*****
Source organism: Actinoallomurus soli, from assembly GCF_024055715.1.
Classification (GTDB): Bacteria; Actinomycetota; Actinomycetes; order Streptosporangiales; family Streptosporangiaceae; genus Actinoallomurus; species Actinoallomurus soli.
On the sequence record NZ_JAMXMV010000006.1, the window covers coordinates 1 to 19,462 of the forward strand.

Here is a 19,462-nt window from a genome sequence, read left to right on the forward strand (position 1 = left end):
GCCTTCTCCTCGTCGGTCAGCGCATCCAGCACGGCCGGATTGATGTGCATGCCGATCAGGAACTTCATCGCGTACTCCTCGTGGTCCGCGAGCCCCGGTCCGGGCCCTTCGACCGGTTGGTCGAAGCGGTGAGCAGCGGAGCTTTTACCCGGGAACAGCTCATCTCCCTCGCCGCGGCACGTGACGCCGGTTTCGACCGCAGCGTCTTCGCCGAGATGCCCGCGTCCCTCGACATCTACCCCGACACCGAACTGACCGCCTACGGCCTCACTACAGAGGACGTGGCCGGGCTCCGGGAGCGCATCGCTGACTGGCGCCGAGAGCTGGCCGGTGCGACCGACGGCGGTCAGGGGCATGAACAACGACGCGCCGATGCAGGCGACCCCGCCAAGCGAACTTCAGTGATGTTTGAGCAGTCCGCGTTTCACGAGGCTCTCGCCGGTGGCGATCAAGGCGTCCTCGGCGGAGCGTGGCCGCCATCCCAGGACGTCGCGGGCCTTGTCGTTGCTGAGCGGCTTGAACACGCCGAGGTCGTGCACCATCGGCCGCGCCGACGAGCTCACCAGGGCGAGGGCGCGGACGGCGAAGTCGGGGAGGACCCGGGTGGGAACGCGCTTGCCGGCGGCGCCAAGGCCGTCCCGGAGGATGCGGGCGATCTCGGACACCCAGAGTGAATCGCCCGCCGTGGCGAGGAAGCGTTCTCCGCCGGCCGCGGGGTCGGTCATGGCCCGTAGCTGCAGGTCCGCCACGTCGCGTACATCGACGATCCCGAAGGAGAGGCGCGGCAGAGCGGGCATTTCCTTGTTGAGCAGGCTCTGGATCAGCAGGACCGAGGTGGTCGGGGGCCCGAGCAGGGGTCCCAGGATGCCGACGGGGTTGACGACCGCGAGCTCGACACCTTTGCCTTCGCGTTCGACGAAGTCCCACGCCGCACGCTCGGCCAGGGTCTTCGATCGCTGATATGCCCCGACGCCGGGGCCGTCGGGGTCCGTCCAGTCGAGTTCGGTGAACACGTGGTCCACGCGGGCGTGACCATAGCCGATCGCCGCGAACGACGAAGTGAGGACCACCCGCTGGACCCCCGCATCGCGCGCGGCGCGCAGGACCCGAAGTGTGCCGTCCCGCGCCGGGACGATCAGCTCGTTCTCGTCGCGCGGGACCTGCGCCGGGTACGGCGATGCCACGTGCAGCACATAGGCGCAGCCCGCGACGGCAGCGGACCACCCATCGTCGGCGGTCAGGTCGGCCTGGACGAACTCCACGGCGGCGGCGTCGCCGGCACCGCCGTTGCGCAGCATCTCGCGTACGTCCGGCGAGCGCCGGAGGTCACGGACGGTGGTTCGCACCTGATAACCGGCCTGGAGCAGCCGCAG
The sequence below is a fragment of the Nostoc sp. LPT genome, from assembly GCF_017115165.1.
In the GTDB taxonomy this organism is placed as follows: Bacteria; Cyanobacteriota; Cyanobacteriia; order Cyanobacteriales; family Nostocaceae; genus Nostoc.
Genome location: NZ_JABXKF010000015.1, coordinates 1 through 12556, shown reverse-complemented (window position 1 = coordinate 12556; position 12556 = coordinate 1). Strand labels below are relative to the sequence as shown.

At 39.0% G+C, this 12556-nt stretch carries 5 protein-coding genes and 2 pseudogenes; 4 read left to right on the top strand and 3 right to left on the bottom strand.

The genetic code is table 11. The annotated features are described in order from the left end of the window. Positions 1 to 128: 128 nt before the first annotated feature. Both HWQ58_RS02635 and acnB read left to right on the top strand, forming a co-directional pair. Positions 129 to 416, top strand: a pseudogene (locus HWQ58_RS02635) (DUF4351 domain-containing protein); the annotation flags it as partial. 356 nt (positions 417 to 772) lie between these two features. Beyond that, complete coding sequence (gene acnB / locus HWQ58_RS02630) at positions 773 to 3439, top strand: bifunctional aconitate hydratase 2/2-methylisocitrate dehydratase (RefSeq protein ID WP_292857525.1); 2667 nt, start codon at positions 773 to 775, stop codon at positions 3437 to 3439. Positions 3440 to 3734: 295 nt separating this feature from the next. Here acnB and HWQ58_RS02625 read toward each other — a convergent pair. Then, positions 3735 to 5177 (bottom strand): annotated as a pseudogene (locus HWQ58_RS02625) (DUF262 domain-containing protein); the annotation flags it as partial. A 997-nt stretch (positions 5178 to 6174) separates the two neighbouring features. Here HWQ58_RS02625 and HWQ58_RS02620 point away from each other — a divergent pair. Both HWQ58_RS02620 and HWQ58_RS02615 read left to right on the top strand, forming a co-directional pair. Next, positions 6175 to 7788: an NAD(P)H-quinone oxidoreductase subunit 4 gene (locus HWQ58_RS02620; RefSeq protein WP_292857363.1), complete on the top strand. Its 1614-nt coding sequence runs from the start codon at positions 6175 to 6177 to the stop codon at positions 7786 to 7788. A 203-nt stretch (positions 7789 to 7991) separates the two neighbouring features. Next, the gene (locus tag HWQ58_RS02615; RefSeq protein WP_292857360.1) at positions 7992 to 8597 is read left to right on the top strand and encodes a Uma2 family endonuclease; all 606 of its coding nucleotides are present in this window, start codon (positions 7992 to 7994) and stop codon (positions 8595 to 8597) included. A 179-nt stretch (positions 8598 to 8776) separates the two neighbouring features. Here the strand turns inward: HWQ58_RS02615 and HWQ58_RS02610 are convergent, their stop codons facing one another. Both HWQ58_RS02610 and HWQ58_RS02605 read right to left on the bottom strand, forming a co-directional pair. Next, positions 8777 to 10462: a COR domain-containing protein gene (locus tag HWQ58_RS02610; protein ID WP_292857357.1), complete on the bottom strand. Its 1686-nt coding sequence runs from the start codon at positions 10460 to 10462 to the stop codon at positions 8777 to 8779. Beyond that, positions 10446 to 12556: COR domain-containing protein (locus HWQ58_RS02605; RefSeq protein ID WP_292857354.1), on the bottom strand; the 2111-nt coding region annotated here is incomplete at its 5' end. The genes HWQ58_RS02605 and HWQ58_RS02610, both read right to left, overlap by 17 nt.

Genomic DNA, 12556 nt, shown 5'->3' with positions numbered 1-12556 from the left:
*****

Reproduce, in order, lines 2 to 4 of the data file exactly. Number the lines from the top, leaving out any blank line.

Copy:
Classification (GTDB): Bacteria; Actinomycetota; Actinomycetes; order Streptosporangiales; family Streptosporangiaceae; genus Actinoallomurus; species Actinoallomurus soli.
On the sequence record NZ_JAMXMV010000006.1, the window covers coordinates 1 to 19,462 of the forward strand.

Here is a 19,462-nt window from a genome sequence, read left to right on the forward strand (position 1 = left end):